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Gated Conductivity Imaging using KHU Mark2 EIT System with Nano-web Fabric Electrode Interface

나노웹 섬유형 전극 인터페이스와 KHU Mark2 EIT 시스템을 이용한 생체신호 동기 도전율 영상법

  • Kim, Tae-Eui (Impedance Imaging Research Center and Department of Biomedical Engineering, Kyung Hee University) ;
  • Kim, Hyun-Ji (Impedance Imaging Research Center and Department of Biomedical Engineering, Kyung Hee University) ;
  • Wi, Hun (Impedance Imaging Research Center and Department of Biomedical Engineering, Kyung Hee University) ;
  • Oh, Tong-In (Impedance Imaging Research Center and Department of Biomedical Engineering, Kyung Hee University) ;
  • Woo, Eung-Je (Impedance Imaging Research Center and Department of Biomedical Engineering, Kyung Hee University)
  • 김태의 (경희대학교 생체의공학과) ;
  • 김현지 (경희대학교 생체의공학과) ;
  • 위헌 (경희대학교 생체의공학과) ;
  • 오동인 (경희대학교 생체의공학과) ;
  • 우응제 (경희대학교 생체의공학과)
  • Received : 2011.12.14
  • Accepted : 2012.02.09
  • Published : 2012.03.30

Abstract

Electrical impedance tomography(EIT) can produce functional images with conductivity distributions associated with physiological events such as cardiac and respiratory cycles. EIT has been proposed as a clinical imaging tool for the detection of stroke and breast cancer, pulmonary function monitoring, cardiac imaging and other clinical applications. However EIT still suffers from technical challenges such as the electrode interface, hardware limitations, lack of animal or human trials, and interpretation of conductivity variations in reconstructed images. We improved the KHU Mark2 EIT system by introducing an EIT electrode interface consisting of nano-web fabric electrodes and by adding a synchronized biosignal measurement system for gated conductivity imaging. ECG and respiration signals are collected to analyze the relationship between the changes in conductivity images and cardiac activity or respiration. The biosignal measurement system provides a trigger to the EIT system to commence imaging and the EIT system produces an output trigger. This EIT acquisition time trigger signal will also allow us to operate the EIT system synchronously with other clinical devices. This type of biosignal gated conductivity imaging enables capture of fast cardiac events and may also improve images and the signal-to-noise ratio (SNR) by using signal averaging methods at the same point in cardiac or respiration cycles. As an example we monitored the beat by beat cardiac-related change of conductivity in the EIT images obtained at a common state over multiple respiration cycles. We showed that the gated conductivity imaging method reveals cardiac perfusion changes in the heart region of the EIT images on a canine animal model. These changes appear to have the expected timing relationship to the ECG and ventilator settings that were used to control respiration. As EIT is radiation free and displays high timing resolution its ability to reveal perfusion changes may be of use in intensive care units for continuous monitoring of cardiopulmonary function.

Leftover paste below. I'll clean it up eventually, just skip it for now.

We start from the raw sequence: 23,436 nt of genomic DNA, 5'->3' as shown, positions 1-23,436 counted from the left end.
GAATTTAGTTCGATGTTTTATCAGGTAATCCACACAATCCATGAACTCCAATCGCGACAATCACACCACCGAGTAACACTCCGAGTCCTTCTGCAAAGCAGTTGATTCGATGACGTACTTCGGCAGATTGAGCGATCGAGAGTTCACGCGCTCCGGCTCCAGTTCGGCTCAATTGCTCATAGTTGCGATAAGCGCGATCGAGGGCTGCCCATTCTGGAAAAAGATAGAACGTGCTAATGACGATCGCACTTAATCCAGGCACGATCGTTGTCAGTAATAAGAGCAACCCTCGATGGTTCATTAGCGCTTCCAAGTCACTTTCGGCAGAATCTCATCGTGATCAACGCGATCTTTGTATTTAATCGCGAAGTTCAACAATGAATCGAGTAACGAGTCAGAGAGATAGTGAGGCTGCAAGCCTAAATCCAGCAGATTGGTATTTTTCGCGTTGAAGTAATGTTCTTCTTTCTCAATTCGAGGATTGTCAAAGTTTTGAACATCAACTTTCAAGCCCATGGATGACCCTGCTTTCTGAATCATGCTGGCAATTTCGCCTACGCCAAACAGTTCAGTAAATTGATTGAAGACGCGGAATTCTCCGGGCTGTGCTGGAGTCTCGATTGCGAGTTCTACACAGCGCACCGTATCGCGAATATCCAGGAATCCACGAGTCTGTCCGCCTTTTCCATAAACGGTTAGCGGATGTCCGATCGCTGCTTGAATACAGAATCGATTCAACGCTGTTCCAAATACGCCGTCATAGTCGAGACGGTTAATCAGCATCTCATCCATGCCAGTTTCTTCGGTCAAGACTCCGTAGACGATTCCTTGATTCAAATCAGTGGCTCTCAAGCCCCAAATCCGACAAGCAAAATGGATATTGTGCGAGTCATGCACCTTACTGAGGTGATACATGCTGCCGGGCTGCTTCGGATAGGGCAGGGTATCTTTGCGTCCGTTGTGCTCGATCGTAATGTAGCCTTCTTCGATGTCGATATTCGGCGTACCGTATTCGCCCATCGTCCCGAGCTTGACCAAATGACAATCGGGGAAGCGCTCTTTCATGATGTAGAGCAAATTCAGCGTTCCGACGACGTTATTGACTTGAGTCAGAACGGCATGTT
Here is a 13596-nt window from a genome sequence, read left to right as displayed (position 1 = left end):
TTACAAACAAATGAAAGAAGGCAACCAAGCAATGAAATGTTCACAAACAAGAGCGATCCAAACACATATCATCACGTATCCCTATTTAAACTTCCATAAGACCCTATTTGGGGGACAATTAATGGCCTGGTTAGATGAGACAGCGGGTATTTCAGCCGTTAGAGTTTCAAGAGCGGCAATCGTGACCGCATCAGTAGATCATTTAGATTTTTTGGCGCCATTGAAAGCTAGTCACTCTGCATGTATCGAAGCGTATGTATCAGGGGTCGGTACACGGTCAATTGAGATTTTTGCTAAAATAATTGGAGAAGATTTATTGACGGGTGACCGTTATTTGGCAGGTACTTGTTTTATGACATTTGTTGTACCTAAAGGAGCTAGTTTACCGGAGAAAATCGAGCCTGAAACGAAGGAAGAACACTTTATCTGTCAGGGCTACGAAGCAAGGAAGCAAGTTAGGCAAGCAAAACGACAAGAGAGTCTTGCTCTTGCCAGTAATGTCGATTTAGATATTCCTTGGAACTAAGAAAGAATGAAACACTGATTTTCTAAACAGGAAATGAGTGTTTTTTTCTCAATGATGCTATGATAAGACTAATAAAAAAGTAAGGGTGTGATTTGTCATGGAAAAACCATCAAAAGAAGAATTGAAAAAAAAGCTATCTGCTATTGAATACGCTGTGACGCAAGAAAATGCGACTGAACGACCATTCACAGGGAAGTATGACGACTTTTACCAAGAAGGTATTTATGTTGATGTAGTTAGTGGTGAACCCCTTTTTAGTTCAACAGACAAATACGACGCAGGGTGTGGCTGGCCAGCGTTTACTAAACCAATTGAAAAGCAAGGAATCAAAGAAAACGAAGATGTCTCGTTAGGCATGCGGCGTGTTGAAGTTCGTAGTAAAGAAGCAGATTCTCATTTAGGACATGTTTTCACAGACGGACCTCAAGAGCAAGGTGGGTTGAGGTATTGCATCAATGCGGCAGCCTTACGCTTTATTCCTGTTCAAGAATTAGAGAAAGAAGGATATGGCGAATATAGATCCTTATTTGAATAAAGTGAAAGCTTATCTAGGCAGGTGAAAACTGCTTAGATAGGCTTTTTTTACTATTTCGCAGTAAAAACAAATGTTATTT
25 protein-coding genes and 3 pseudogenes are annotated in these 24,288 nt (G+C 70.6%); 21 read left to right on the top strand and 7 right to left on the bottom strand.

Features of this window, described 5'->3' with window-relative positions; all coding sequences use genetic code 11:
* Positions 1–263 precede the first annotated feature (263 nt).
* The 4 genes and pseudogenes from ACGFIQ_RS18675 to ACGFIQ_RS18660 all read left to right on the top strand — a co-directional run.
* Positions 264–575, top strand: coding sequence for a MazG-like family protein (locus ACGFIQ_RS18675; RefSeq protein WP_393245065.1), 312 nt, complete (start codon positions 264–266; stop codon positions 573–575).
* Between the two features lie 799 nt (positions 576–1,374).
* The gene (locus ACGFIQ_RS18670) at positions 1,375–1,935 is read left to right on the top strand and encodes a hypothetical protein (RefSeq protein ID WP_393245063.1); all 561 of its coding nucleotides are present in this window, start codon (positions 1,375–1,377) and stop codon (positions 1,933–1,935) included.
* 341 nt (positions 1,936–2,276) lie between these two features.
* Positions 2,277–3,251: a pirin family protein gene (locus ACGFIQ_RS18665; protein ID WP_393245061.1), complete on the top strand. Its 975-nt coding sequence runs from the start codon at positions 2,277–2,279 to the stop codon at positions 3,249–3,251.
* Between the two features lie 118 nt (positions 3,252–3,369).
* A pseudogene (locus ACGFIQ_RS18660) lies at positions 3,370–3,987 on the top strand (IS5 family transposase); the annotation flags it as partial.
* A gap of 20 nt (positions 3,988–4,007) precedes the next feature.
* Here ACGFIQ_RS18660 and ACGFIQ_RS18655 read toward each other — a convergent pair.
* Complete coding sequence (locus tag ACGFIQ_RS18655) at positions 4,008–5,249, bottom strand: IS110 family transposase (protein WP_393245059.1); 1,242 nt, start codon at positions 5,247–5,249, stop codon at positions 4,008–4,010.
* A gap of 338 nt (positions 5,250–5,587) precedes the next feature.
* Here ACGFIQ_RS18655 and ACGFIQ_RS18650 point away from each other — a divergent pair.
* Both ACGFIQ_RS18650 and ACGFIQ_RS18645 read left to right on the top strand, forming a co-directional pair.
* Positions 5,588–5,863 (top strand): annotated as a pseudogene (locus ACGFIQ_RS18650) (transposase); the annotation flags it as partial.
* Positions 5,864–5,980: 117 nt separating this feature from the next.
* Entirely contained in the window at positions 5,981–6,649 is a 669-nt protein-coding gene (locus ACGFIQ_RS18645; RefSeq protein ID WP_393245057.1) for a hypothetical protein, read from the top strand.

Acknowledgement

Supported by : 한국연구재단, 경희대학교

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